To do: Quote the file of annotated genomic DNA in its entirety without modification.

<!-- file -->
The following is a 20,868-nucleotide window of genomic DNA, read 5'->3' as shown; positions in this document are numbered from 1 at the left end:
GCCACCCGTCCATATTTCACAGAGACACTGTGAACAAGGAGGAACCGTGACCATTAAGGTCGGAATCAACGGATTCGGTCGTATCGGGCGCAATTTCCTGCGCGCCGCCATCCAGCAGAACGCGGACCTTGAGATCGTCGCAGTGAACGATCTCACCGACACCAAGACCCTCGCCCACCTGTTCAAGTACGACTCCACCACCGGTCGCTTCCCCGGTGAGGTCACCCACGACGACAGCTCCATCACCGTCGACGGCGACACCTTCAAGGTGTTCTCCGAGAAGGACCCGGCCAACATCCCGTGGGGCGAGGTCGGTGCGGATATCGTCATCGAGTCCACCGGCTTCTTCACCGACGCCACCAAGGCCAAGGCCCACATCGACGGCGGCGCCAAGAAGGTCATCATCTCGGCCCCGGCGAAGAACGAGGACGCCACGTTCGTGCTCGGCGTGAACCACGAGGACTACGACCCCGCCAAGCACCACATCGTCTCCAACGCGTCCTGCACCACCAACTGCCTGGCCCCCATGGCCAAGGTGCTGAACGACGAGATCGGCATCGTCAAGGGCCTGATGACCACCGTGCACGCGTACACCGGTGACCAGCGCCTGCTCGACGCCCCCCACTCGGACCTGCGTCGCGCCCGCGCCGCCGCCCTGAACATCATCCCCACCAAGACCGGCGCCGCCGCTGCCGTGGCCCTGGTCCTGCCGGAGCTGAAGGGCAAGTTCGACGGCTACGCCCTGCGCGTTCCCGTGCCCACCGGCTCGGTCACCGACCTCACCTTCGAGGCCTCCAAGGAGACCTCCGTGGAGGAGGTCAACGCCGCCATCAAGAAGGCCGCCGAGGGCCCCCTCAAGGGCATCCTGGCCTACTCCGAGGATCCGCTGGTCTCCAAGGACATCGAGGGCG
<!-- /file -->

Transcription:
The following is a 20,868-nucleotide window of genomic DNA, read 5'->3' as shown; positions in this document are numbered from 1 at the left end:
GCCACCCGTCCATATTTCACAGAGACACTGTGAACAAGGAGGAACCGTGACCATTAAGGTCGGAATCAACGGATTCGGTCGTATCGGGCGCAATTTCCTGCGCGCCGCCATCCAGCAGAACGCGGACCTTGAGATCGTCGCAGTGAACGATCTCACCGACACCAAGACCCTCGCCCACCTGTTCAAGTACGACTCCACCACCGGTCGCTTCCCCGGTGAGGTCACCCACGACGACAGCTCCATCACCGTCGACGGCGACACCTTCAAGGTGTTCTCCGAGAAGGACCCGGCCAACATCCCGTGGGGCGAGGTCGGTGCGGATATCGTCATCGAGTCCACCGGCTTCTTCACCGACGCCACCAAGGCCAAGGCCCACATCGACGGCGGCGCCAAGAAGGTCATCATCTCGGCCCCGGCGAAGAACGAGGACGCCACGTTCGTGCTCGGCGTGAACCACGAGGACTACGACCCCGCCAAGCACCACATCGTCTCCAACGCGTCCTGCACCACCAACTGCCTGGCCCCCATGGCCAAGGTGCTGAACGACGAGATCGGCATCGTCAAGGGCCTGATGACCACCGTGCACGCGTACACCGGTGACCAGCGCCTGCTCGACGCCCCCCACTCGGACCTGCGTCGCGCCCGCGCCGCCGCCCTGAACATCATCCCCACCAAGACCGGCGCCGCCGCTGCCGTGGCCCTGGTCCTGCCGGAGCTGAAGGGCAAGTTCGACGGCTACGCCCTGCGCGTTCCCGTGCCCACCGGCTCGGTCACCGACCTCACCTTCGAGGCCTCCAAGGAGACCTCCGTGGAGGAGGTCAACGCCGCCATCAAGAAGGCCGCCGAGGGCCCCCTCAAGGGCATCCTGGCCTACTCCGAGGATCCGCTGGTCTCCAAGGACATCGAGGGCG